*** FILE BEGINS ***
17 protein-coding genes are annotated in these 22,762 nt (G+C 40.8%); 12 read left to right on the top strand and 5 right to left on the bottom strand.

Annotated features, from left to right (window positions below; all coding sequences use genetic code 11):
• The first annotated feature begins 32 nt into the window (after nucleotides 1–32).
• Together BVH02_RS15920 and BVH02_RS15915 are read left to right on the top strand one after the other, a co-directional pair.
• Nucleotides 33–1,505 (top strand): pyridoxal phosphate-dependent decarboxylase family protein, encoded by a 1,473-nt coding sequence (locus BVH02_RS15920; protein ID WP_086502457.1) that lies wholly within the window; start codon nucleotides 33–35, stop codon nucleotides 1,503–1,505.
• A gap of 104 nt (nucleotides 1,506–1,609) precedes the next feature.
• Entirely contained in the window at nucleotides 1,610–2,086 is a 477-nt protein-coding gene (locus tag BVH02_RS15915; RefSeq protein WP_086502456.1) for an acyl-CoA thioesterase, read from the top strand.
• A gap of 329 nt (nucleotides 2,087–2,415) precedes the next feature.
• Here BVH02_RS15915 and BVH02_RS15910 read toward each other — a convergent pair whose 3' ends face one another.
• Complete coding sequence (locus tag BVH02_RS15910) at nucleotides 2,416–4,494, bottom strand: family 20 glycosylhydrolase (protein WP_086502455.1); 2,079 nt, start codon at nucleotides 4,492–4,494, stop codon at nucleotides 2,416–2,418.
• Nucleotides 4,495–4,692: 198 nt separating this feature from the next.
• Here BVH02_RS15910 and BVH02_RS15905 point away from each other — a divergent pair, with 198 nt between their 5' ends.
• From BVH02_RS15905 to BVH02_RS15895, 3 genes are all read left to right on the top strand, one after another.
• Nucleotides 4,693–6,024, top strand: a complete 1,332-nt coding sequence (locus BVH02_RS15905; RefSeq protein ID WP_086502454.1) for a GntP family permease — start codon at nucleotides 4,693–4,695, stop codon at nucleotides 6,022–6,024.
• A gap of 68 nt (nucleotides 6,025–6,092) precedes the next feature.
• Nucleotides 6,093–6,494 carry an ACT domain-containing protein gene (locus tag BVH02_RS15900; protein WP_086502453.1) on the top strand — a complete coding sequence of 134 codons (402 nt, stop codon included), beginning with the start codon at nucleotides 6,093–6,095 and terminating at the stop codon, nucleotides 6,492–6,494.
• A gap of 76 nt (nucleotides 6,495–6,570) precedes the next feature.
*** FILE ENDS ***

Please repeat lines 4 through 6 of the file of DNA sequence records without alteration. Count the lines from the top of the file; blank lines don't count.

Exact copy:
• Together BVH02_RS15920 and BVH02_RS15915 are read left to right on the top strand one after the other, a co-directional pair.
• Nucleotides 33–1,505 (top strand): pyridoxal phosphate-dependent decarboxylase family protein, encoded by a 1,473-nt coding sequence (locus BVH02_RS15920; protein ID WP_086502457.1) that lies wholly within the window; start codon nucleotides 33–35, stop codon nucleotides 1,503–1,505.
• A gap of 104 nt (nucleotides 1,506–1,609) precedes the next feature.